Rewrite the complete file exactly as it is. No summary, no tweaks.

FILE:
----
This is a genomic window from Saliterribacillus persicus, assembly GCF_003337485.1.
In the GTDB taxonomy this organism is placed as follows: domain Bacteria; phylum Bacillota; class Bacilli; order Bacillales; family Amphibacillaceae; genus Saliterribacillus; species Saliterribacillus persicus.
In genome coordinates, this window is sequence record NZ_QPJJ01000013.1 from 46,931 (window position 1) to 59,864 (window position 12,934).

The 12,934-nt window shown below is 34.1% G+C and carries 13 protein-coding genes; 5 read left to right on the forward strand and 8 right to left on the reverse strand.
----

This is a genomic window from Saliterribacillus persicus, assembly GCF_003337485.1.
In the GTDB taxonomy this organism is placed as follows: domain Bacteria; phylum Bacillota; class Bacilli; order Bacillales; family Amphibacillaceae; genus Saliterribacillus; species Saliterribacillus persicus.
In genome coordinates, this window is sequence record NZ_QPJJ01000013.1 from 46,931 (window position 1) to 59,864 (window position 12,934).

The 12,934-nt window shown below is 34.1% G+C and carries 13 protein-coding genes; 5 read left to right on the forward strand and 8 right to left on the reverse strand.